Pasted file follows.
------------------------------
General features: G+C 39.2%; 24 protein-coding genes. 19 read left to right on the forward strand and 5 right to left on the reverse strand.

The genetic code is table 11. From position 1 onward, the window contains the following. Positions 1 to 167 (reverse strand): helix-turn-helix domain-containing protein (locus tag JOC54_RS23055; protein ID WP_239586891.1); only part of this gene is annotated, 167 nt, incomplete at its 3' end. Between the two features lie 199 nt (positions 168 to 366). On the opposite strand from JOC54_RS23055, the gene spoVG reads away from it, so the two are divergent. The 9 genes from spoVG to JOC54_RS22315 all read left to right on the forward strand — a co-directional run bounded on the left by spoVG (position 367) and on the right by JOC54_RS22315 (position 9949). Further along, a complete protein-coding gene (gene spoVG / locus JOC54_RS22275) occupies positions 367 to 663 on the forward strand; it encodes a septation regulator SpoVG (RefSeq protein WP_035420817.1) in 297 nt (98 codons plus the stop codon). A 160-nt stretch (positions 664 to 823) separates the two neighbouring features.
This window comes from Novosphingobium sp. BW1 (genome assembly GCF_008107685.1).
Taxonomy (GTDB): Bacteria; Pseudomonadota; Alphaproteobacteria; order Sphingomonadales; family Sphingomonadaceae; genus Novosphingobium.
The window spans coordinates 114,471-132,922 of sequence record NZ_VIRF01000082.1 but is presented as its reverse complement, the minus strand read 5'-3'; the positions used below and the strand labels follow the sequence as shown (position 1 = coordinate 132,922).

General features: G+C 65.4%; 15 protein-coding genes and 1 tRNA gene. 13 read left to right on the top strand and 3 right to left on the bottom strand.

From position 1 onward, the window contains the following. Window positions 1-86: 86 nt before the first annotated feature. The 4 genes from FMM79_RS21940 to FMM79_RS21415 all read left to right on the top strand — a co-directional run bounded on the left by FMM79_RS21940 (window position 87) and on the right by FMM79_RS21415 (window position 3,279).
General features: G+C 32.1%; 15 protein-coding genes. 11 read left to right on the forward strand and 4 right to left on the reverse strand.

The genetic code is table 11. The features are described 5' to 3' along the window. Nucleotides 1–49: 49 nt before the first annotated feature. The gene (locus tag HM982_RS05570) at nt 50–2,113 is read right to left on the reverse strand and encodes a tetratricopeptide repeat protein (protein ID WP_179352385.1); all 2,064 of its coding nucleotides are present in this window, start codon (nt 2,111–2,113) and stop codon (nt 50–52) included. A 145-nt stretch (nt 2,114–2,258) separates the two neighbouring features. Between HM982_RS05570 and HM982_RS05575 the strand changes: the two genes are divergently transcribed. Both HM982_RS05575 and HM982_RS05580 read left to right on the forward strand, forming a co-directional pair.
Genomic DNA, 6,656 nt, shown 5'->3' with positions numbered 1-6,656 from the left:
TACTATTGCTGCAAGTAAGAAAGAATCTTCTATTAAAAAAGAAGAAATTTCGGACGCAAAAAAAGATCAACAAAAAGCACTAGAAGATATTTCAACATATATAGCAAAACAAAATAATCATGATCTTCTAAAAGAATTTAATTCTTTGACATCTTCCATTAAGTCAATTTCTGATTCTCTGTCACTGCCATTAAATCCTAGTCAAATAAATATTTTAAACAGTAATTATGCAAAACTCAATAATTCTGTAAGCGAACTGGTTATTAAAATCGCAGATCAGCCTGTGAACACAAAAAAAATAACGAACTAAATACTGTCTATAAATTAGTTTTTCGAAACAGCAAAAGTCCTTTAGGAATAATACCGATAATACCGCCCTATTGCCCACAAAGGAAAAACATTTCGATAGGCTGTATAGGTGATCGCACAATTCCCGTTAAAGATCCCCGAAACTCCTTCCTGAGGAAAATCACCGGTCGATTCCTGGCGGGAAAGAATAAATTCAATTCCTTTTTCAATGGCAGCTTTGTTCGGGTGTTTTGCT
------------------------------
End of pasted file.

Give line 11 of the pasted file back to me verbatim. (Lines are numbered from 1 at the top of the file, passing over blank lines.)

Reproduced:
TACTATTGCTGCAAGTAAGAAAGAATCTTCTATTAAAAAAGAAGAAATTTCGGACGCAAAAAAAGATCAACAAAAAGCACTAGAAGATATTTCAACATATATAGCAAAACAAAATAATCATGATCTTCTAAAAGAATTTAATTCTTTGACATCTTCCATTAAGTCAATTTCTGATTCTCTGTCACTGCCATTAAATCCTAGTCAAATAAATATTTTAAACAGTAATTATGCAAAACTCAATAATTCTGTAAGCGAACTGGTTATTAAAATCGCAGATCAGCCTGTGAACACAAAAAAAATAACGAACTAAATACTGTCTATAAATTAGTTTTTCGAAACAGCAAAAGTCCTTTAGGAATAATACCGATAATACCGCCCTATTGCCCACAAAGGAAAAACATTTCGATAGGCTGTATAGGTGATCGCACAATTCCCGTTAAAGATCCCCGAAACTCCTTCCTGAGGAAAATCACCGGTCGATTCCTGGCGGGAAAGAATAAATTCAATTCCTTTTTCAATGGCAGCTTTGTTCGGGTGTTTTGCT